[R] Use of R in clinical trials

Frank E Harrell Jr f.harrell at Vanderbilt.Edu
Thu Feb 18 15:01:20 CET 2010

I really like both of your responses.  To add to Peter's thoughts, I've 
found that more than half of SAS programmers can learn modern 
programming languages given a push.  And if pharmaceutical companies 
ever knew the true cost of SAS in terms of their having to hire more 
programmers to deal with an archaic language they would be astonished. 
Rumor had it that Pfizer's yearly SAS licensing costs were $14M/year 
several years ago.  Programmer costs were probably in the same range.


Bill.Venables at csiro.au wrote:
> I can't believe I'm saying this, but I think Peter is being a bit harsh on SAS.  
> I prefer Greg Snow's analogy (in the fortune collection): If SPSS (or SAS) and R were vehicles, SPSS would be the bus, going on fixed routes and efficiently carrying lots of people to standard places, whereas R is the off-road 4WD SUV, complete with all sorts of kit including walking boots, kayak on the top, &c.  R will take you anywhere you want to go, but it might take you longer to master it than the simple recipes for data analysis typical of the 'bus' programs.
> Bill Venables
> CSIRO/CMIS Cleveland Laboratories
> -----Original Message-----
> From: r-help-bounces at r-project.org [mailto:r-help-bounces at r-project.org] On Behalf Of Peter Dalgaard
> Sent: Thursday, 18 February 2010 5:55 PM
> To: Frank E Harrell Jr
> Cc: r-help at r-project.org; Cody Hamilton
> Subject: Re: [R] Use of R in clinical trials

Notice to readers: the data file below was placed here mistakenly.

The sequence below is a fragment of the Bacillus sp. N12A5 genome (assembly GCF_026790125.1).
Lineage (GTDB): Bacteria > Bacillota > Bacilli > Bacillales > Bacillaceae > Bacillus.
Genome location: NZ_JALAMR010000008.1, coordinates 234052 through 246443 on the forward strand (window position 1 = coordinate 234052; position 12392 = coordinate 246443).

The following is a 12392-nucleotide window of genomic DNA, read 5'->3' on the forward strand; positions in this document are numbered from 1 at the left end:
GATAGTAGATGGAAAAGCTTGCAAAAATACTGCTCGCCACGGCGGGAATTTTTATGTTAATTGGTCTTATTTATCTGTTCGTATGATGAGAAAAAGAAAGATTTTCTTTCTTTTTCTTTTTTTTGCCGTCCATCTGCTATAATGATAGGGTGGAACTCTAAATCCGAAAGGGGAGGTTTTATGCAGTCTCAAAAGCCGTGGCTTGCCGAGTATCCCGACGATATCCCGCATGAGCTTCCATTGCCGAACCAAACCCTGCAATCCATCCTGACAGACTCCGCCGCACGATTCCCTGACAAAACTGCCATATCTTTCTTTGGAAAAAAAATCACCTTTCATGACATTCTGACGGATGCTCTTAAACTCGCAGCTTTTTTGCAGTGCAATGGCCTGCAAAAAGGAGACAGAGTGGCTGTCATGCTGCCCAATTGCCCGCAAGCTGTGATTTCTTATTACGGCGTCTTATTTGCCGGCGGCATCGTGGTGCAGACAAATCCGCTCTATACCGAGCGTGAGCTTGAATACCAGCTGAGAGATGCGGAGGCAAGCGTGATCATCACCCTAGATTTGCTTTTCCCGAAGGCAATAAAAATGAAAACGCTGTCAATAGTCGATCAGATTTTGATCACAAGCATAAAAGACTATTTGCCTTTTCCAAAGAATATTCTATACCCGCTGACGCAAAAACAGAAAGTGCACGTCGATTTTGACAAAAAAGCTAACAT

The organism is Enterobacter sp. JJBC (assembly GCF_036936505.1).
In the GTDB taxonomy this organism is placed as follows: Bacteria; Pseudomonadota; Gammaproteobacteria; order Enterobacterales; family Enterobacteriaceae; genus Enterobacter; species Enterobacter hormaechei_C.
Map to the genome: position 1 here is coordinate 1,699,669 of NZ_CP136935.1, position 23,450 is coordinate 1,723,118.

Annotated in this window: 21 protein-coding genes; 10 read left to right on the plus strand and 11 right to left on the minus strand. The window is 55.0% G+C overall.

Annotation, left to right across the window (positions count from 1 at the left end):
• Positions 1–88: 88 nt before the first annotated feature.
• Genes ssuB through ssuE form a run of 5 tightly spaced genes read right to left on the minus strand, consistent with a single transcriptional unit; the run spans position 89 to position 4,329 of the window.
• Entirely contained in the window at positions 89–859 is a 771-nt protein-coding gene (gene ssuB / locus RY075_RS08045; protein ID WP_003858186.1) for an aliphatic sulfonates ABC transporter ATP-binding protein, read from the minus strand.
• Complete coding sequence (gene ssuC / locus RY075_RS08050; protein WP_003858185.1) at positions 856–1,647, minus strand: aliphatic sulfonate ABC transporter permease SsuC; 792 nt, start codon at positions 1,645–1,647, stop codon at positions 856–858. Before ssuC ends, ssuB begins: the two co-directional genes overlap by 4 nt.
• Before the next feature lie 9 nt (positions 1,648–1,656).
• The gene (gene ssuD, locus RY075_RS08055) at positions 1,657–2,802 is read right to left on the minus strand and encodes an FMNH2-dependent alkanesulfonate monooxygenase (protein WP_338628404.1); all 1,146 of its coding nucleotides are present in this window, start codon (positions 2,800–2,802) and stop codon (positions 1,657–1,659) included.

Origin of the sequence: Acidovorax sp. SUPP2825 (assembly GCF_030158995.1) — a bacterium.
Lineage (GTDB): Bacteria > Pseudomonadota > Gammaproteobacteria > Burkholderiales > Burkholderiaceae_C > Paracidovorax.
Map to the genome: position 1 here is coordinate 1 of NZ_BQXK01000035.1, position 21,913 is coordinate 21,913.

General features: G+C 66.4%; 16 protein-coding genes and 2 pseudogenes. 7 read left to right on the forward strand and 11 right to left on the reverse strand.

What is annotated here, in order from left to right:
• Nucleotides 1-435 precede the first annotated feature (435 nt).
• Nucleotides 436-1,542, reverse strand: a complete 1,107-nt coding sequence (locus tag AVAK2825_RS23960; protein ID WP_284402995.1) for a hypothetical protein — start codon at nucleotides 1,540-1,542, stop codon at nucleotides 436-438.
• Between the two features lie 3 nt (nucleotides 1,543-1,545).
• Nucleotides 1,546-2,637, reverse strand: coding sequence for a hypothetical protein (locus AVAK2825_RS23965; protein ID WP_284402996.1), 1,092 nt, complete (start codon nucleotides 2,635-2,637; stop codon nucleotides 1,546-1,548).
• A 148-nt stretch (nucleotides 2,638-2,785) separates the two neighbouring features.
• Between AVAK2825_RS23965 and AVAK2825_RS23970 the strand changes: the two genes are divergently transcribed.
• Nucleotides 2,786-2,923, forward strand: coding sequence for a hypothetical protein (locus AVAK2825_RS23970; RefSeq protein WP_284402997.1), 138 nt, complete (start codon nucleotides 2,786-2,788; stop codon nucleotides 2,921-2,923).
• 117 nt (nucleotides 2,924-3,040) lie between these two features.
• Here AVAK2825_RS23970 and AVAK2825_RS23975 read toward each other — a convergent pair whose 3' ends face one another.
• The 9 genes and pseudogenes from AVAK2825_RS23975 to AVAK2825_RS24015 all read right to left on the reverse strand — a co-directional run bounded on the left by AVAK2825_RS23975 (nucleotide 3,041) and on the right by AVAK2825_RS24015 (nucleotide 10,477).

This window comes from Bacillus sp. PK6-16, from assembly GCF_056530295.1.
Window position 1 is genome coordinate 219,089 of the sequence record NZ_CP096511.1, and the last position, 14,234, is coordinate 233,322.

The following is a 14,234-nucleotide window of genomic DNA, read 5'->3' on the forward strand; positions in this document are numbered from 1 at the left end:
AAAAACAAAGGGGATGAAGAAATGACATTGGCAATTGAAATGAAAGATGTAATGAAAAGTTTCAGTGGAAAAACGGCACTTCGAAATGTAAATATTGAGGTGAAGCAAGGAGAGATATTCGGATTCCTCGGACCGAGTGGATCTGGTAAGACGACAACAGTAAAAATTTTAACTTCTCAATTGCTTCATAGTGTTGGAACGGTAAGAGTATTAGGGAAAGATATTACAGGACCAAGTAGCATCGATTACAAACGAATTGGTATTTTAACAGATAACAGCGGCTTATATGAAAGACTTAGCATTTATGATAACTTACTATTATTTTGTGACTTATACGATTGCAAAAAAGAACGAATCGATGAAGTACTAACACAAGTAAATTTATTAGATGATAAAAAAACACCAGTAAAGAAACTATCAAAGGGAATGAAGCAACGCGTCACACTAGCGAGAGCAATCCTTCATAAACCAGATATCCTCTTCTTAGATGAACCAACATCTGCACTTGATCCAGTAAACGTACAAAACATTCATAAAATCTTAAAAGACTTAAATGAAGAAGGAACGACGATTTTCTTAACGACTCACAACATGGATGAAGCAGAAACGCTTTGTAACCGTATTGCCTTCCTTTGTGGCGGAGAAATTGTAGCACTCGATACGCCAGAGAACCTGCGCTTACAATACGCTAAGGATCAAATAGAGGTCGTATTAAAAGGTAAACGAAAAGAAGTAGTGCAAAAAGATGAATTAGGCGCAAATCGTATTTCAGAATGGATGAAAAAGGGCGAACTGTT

> Frank E Harrell Jr wrote:
>> Cody,
>> How amazing that SAS is still used to produce reports that reviewers 
>> hate and that requires tedious low-level programming.  R + LaTeX has it 
>> all over that approach IMHO.  We have used that combination very 
>> successfully for several data and safety monitoring reporting tasks for 
>> clinical trials for the pharmaceutical industry.
>> Frank
> There is a point to it, though. One of my friends and colleagues in the 
> business put it in one word: Mediocrity.
> SAS does a mediocre job at analysing and reporting and data handling 
> using a mediocre control language. But: It can be handled by mediocre 
> programmers writing and modifying mediocre programs, and those people 
> are more available and replaceable, maybe even cheaper. R/LaTeX may run 
> circles around SAS in terms of capapilities, flexibility, and elegance, 
> but it can also send a programmer who doesn't have the required skill 
> set running around in circles.
> -pd
>> Cody Hamilton wrote:
>>> Dear all,
>>> There have been a variety of discussions on the R list regarding the 
>>> use of R in clinical trials. The following post from the STATA list 
>>> provides an interesting opinion regarding why SAS remains so popular 
>>> in this arena: 
>>> http://www.stata.com/statalist/archive/2008-01/msg00098.html
>>> Regards,
>>> -Cody Hamilton

Frank E Harrell Jr   Professor and Chairman        School of Medicine
                      Department of Biostatistics   Vanderbilt University

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